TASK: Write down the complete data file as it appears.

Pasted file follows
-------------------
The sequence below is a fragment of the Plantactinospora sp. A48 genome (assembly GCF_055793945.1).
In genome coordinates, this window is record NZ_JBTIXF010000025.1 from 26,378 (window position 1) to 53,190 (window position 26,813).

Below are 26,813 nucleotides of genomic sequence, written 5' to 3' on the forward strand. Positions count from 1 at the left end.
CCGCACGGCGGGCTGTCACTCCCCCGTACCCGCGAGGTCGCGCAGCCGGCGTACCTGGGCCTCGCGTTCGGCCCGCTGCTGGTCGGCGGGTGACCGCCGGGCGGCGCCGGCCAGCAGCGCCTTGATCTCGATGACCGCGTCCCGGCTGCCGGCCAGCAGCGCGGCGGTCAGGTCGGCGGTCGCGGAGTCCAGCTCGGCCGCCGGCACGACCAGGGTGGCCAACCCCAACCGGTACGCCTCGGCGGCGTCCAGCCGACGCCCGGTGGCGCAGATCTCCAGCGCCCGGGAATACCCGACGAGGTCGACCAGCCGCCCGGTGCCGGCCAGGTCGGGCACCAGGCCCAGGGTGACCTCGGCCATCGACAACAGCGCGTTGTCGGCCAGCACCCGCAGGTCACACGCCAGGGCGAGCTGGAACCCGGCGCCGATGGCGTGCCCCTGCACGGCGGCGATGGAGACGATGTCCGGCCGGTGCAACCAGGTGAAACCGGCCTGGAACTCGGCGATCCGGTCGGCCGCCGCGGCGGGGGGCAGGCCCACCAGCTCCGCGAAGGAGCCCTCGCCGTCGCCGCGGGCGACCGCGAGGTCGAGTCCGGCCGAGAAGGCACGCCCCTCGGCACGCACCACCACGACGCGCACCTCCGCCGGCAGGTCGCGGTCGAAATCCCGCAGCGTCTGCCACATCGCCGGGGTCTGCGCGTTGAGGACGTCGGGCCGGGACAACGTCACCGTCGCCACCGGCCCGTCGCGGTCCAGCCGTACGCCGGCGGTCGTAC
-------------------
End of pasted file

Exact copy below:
The sequence below is a fragment of the Plantactinospora sp. A48 genome (assembly GCF_055793945.1).
In genome coordinates, this window is record NZ_JBTIXF010000025.1 from 26,378 (window position 1) to 53,190 (window position 26,813).

Below are 26,813 nucleotides of genomic sequence, written 5' to 3' on the forward strand. Positions count from 1 at the left end.
CCGCACGGCGGGCTGTCACTCCCCCGTACCCGCGAGGTCGCGCAGCCGGCGTACCTGGGCCTCGCGTTCGGCCCGCTGCTGGTCGGCGGGTGACCGCCGGGCGGCGCCGGCCAGCAGCGCCTTGATCTCGATGACCGCGTCCCGGCTGCCGGCCAGCAGCGCGGCGGTCAGGTCGGCGGTCGCGGAGTCCAGCTCGGCCGCCGGCACGACCAGGGTGGCCAACCCCAACCGGTACGCCTCGGCGGCGTCCAGCCGACGCCCGGTGGCGCAGATCTCCAGCGCCCGGGAATACCCGACGAGGTCGACCAGCCGCCCGGTGCCGGCCAGGTCGGGCACCAGGCCCAGGGTGACCTCGGCCATCGACAACAGCGCGTTGTCGGCCAGCACCCGCAGGTCACACGCCAGGGCGAGCTGGAACCCGGCGCCGATGGCGTGCCCCTGCACGGCGGCGATGGAGACGATGTCCGGCCGGTGCAACCAGGTGAAACCGGCCTGGAACTCGGCGATCCGGTCGGCCGCCGCGGCGGGGGGCAGGCCCACCAGCTCCGCGAAGGAGCCCTCGCCGTCGCCGCGGGCGACCGCGAGGTCGAGTCCGGCCGAGAAGGCACGCCCCTCGGCACGCACCACCACGACGCGCACCTCCGCCGGCAGGTCGCGGTCGAAATCCCGCAGCGTCTGCCACATCGCCGGGGTCTGCGCGTTGAGGACGTCGGGCCGGGACAACGTCACCGTCGCCACCGGCCCGTCGCGGTCCAGCCGTACGCCGGCGGTCGTAC